Insight

21.07.21  Property Trends

 

Sydney’s Rising House Prices Part Of A Global Trend

Sydney’s hot property market and fast-rising house prices are part of a global trend.

We take a look at the bigger picture of house price rises.

Australian property values have been rising dramatically since the start of 2021, and Sydney has been a standout performer. The median property price in our harbour city has lifted 15.4% since the start of the year, according to CoreLogic. The median house price (as opposed to apartment price) has risen even faster, lifting an incredible 18.5% since 1 January 2021.

But growing property values aren’t just a Sydney phenomenon or even an Australian one. They’re actually part of a global trend that’s seeing dwelling prices rise rapidly, even as the effects of COVID-19 continue to impact most countries. We explore what’s happening overseas and look at what’s behind growing real estate values around the world.

The New Zealand example

Across the Tasman Sea, it’s no exaggeration to say that New Zealand’s property prices have been going crazy over the past year. In the 12 months to June 2021, they lifted an eye-watering 28.7%, the Real Estate Institute of NZ reports.

On the face of it, there seems to be an obvious reason for property rising prices. Like Australia, New Zealand has had comparatively few infections and even fewer deaths. That means the economy has been growing even in the face of the pandemic (New Zealand’s GDP went up 14% in the September 2020 quarter after falling more than 12% the quarter before). At the same time, wages grew 4.2% over 2020, even as inflation fell. In short, that meant New Zealanders had more money to spend on their homes.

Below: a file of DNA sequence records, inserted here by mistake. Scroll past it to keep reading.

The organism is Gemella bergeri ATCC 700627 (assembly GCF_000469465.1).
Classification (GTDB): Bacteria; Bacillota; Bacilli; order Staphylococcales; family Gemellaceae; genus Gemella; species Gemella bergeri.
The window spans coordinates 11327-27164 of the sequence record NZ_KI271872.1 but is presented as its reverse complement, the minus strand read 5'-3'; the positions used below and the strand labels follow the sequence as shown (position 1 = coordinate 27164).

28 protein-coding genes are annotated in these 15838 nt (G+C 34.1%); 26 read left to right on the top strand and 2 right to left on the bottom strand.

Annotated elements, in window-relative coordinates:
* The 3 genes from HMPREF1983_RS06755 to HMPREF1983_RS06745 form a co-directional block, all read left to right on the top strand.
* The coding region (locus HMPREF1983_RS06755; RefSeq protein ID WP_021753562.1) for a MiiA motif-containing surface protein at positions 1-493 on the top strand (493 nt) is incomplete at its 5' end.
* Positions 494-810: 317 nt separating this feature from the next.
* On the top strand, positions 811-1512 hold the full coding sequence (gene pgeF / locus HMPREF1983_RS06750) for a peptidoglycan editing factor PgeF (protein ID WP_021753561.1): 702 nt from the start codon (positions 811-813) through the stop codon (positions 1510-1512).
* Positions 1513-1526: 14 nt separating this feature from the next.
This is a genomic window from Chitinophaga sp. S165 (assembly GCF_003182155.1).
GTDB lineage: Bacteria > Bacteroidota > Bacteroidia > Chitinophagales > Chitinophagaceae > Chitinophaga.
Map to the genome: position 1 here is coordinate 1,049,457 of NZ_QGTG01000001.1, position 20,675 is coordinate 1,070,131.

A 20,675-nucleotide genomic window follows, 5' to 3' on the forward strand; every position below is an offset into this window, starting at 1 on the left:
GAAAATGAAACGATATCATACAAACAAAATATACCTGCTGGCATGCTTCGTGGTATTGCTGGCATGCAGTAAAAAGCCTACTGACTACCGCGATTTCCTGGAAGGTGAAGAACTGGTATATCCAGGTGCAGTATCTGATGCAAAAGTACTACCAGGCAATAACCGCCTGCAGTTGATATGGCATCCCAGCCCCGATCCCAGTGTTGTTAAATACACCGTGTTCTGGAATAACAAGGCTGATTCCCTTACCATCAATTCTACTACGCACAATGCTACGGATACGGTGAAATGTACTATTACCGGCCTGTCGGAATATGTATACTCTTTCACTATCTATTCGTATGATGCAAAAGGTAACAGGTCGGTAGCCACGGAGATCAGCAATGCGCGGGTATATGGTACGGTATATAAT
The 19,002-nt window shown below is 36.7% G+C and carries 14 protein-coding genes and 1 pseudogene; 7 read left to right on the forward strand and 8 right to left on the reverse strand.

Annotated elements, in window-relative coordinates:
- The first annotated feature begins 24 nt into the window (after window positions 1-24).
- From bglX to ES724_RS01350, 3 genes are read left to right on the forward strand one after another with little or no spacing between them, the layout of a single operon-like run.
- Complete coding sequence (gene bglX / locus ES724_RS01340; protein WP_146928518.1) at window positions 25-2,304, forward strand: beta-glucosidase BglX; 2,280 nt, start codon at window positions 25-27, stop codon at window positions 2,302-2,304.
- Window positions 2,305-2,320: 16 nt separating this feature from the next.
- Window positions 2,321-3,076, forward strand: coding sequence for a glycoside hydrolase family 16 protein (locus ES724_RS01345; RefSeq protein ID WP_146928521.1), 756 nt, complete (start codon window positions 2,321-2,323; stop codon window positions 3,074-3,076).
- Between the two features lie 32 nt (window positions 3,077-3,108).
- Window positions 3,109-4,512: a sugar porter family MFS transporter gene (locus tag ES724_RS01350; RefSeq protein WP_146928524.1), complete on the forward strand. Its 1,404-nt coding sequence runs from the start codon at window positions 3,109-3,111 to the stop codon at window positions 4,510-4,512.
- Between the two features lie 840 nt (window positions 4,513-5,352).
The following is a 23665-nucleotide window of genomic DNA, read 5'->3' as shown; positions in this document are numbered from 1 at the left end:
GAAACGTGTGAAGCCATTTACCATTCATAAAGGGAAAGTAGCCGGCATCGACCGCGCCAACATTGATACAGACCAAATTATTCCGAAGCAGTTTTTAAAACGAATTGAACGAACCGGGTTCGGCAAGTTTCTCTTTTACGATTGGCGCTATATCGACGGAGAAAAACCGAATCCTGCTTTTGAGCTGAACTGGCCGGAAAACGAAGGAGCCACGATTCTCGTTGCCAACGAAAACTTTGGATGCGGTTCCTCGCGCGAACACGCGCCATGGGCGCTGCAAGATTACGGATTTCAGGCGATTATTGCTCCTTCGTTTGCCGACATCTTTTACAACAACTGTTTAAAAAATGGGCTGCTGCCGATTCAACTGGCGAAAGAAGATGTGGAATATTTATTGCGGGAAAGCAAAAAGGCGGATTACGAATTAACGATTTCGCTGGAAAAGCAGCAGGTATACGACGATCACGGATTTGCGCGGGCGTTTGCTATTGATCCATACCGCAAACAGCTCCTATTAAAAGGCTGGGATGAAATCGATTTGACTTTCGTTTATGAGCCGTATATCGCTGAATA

Moving further afield

But that doesn’t really tell the full story about rising property values over the past year because prices have also been going up in countries that have suffered from high caseloads, significant deaths and faltering economies.

In the UK, house prices rose by 13.4% in the year to June 2021 - their highest growth rate since 2004. In the year to April 2021, house prices in the United State rose by 14.3% - their fastest rate in 30 years. And right across Northern Europe from The Netherlands (11.3%) and Germany (8.1%) to Sweden (13%), Norway (10.9%) and Denmark (8.3%) dwelling prices went up quickly.

So if GDP growth alone can’t explain the phenomenon, what can?

People are reassessing the way they live

One of the main reasons dwelling prices are rising is that COVID-19 made people reassess the way they wanted to live and buying a different or bigger home with more space to move was high on that agenda.

For many, this meant a move to the regions. In New Zealand, for example, the top performing region over the past year has been Malborough - a South Island lifestyle region most Australians know for wine. Prices there lifted a massive 56%.

In the UK, prices rose most in Northern Ireland and Wales, while London was the poorest performing region.